On the whole, a relationship between a landlord and tenant can be a steady and uneventful one. But what happens when things go wrong? In this article, we take a look at the top five disputes between landlords and tenants and what can be done to overcome them.
It wasn’t my fault!
Landlords can find themselves in hot water through no fault of their own. It only needs to take an irritated neighbor complaining about noise, the number of people living in the rented accommodation, anti-social behavior or parking issues to take a landlord to court. Tenants also have the right to ask enforcement officers to visit their property and inform them of other violations to the law and their rights. This can cause a real headache to landlords as well as wasting both time and money in fees; moreover, there isn’t a remedy available for the landlord apart from eviction.
Our advice is to make sure that the lease includes compliance with local laws and a damages provision to ensure the landlord is not left out of pocket after fees from such a situation. And tenants? Make sure you know your rights.
Time and again landlords return to their empty properties to find them in a terrible state of repair, with the deposit barely covering the renovations and tenants insisting they have left the property just how they found it. This is where property inventory software comes into its own. Landlords can also take photos which are signed by both landlord and tenant to establish the condition of property and items before and after. Property inventory software can take a headache out of such scenarios.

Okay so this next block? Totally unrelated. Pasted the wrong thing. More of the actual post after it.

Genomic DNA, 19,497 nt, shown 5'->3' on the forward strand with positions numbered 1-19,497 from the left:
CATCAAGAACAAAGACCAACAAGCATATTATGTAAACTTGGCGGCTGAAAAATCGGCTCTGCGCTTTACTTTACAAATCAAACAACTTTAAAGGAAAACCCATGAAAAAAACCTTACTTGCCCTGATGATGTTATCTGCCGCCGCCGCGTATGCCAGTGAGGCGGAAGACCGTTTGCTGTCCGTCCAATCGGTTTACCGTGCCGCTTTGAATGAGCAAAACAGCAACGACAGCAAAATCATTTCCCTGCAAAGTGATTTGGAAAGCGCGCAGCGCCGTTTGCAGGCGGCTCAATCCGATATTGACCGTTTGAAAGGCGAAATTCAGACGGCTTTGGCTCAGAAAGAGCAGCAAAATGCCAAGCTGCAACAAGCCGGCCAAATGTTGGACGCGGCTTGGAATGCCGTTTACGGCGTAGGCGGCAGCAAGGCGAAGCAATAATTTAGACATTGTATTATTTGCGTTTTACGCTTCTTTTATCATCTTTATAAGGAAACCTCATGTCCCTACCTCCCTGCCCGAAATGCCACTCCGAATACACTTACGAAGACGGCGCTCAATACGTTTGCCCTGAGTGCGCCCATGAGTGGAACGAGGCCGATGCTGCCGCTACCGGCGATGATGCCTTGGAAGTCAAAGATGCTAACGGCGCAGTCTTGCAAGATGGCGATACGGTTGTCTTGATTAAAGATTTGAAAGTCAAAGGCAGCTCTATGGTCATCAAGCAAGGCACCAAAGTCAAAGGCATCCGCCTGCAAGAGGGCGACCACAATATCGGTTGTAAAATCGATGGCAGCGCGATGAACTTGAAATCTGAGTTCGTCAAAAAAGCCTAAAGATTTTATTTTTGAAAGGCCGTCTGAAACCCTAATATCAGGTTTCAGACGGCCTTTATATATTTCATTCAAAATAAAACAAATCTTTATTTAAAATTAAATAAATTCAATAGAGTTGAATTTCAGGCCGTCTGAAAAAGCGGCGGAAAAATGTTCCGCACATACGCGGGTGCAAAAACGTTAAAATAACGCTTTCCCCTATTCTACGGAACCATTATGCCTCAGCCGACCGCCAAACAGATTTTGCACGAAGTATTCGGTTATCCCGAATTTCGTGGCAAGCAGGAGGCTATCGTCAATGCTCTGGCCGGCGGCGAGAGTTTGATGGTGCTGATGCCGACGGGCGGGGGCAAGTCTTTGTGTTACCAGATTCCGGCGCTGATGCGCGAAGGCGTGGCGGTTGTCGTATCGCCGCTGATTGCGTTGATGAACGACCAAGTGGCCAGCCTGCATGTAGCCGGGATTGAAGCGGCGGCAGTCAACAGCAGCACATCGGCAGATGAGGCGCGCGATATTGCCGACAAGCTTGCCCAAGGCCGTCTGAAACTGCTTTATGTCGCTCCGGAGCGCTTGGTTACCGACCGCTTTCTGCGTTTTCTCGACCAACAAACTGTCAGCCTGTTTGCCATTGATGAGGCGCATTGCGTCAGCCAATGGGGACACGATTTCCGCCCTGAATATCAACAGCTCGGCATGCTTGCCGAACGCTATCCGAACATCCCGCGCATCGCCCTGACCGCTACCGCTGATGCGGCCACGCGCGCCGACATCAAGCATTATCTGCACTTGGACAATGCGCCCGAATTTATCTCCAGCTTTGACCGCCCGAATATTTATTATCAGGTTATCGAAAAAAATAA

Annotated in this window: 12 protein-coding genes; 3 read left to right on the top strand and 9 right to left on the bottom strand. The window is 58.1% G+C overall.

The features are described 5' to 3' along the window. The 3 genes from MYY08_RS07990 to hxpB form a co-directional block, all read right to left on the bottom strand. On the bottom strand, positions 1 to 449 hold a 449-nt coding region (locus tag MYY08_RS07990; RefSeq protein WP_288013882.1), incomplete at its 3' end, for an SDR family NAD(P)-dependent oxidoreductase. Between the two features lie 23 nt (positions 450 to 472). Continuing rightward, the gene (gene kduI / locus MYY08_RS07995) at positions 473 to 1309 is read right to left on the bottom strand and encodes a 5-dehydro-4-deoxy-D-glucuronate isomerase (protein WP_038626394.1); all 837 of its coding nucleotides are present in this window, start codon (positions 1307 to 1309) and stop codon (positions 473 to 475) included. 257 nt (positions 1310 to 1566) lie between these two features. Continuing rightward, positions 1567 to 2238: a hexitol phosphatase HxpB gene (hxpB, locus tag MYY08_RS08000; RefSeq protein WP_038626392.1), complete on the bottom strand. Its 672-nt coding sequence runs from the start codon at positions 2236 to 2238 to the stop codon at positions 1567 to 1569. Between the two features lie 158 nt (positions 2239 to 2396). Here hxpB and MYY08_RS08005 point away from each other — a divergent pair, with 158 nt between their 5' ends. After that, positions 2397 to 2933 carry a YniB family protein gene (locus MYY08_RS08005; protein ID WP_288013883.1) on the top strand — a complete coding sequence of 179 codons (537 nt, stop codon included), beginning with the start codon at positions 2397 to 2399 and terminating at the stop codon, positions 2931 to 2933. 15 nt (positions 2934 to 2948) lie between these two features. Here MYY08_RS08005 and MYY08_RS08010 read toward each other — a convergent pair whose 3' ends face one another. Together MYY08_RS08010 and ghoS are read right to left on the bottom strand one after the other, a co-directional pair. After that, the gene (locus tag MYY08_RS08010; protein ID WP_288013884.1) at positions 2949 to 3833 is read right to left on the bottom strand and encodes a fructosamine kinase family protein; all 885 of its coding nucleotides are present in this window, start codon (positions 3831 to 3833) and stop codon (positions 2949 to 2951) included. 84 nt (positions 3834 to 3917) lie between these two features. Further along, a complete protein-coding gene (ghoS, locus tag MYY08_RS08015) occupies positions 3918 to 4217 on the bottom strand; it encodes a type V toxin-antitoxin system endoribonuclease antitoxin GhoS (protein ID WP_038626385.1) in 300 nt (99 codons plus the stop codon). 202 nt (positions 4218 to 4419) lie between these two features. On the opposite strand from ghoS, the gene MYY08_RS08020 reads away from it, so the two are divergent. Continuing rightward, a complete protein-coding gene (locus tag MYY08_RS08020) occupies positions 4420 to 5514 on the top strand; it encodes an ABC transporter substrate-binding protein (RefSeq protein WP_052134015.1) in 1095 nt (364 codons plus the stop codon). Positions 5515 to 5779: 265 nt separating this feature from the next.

Software can, of course, help landlords keep track of their properties, fixtures and fittings – inventorybase.co.uk is just one of many – but being savvy about what constitutes ‘rent’ and ‘additional rent’ is a key to an uneventful tenancy.
If a tenant doesn’t leave voluntarily, changing the locks can cause an issue within the law. Landlords shouldn’t accept any money after the tenancy has expired; doing so will automatically turn the tenancy into a monthly one.
Often, it isn’t the actual issue between landlord and tenant that causes friction, it’s the court procedures and whether they have been correctly applied for.